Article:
I turn on the TV. Some people might find it odd, but I work with a TV on all day. It’s mostly white noise; I hate working in silence, but also it becomes a way of researching while working. The stuff I tend to have on doesn’t always bear fruit, but sometimes an odd story or obscure fact on Ancient Aliens, The Unexplained or History’s Greatest Mysteries takes me to the web for a deeper dive.

Seed Studies. Courtesy of the artist.

Seed studies. Courtesy of the artist.

What are you working on right now? Please send us a few smartphone shots of a work in progress—or photos of different works in various states of completion—in a way that you think will provide insight into your process.  

I just finished a much-needed total studio clean-out, which has me excited to start fresh when my next batch of blank canvases arrives this week. In the meantime, I’ve been making drawings and planning out the last of the “Conceptualists” series, a few of which are currently on view at Lehmann Maupin in New York. One of the next “conceptual artists” constructs green burial markers/headstones made out of birdseed and suet. To get the right “seed” texture, I’ve been making flat silicon molds I can stamp into thick wet paint. You can buy these kinds of flat molds— typically meant for fondant decoration for cakes—but I couldn’t find one that looked right, so I made my own.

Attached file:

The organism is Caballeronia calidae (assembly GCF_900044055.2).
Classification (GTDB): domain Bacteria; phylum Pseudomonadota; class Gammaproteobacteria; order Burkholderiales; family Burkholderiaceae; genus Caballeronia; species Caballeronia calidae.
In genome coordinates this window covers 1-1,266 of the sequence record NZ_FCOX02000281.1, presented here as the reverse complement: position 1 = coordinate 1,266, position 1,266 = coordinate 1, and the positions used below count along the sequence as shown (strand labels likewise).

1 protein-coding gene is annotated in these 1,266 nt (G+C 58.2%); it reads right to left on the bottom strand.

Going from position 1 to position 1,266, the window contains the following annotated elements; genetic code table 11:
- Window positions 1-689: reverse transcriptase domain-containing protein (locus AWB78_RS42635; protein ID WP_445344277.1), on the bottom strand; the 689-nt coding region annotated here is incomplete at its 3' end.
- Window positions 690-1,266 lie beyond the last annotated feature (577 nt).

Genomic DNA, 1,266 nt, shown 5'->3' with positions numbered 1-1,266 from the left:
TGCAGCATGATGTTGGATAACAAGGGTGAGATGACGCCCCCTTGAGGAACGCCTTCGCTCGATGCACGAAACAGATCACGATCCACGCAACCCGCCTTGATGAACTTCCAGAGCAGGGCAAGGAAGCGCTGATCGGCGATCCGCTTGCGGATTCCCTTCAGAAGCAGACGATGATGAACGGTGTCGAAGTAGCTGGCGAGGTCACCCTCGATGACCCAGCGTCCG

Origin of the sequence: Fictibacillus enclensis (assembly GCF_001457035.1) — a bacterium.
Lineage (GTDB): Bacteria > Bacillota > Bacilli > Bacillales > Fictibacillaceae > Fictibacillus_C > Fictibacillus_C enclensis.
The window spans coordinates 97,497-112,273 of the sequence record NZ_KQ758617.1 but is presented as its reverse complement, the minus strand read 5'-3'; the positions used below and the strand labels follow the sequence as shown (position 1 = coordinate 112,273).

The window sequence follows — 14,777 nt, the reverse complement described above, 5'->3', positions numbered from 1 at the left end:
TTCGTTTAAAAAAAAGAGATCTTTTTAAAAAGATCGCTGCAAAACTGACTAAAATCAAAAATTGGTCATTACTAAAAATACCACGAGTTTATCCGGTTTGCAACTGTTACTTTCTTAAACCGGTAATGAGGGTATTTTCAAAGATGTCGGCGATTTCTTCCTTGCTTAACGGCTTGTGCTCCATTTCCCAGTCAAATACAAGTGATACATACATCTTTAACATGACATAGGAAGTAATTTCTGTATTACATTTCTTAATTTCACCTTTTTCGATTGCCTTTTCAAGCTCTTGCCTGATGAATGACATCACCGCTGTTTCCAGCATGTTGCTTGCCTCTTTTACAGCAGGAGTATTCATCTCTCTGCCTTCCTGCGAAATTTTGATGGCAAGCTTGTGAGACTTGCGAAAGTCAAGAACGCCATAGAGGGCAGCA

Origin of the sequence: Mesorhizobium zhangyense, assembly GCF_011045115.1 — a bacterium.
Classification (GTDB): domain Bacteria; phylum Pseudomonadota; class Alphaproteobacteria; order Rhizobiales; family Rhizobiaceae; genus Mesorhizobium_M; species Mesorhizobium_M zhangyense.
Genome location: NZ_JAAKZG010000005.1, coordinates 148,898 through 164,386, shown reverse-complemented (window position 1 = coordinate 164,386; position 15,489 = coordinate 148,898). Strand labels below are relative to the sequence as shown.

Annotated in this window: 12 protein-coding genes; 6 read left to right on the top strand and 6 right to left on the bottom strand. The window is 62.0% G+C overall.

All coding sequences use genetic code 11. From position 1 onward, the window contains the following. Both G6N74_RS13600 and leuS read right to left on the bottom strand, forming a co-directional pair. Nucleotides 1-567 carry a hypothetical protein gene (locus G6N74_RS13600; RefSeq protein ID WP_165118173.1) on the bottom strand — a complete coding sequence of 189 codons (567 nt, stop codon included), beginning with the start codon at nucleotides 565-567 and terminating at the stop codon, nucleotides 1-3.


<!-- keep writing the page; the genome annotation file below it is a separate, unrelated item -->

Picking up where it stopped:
The molds only took a day or two, but it’s not as easy as ‘press it in the paint and done.’ I then need to paint the individual seeds and find the right medium to coat them in to mimic the “fat” or gelatin used to make those suet bricks people use in bird feeders….This is a good example of the moments I often find myself in at the studio, thinking, “You’re doing what today?” Trying to perfectly match what a gallon of stage blood looks like on Easter morning is another recent example.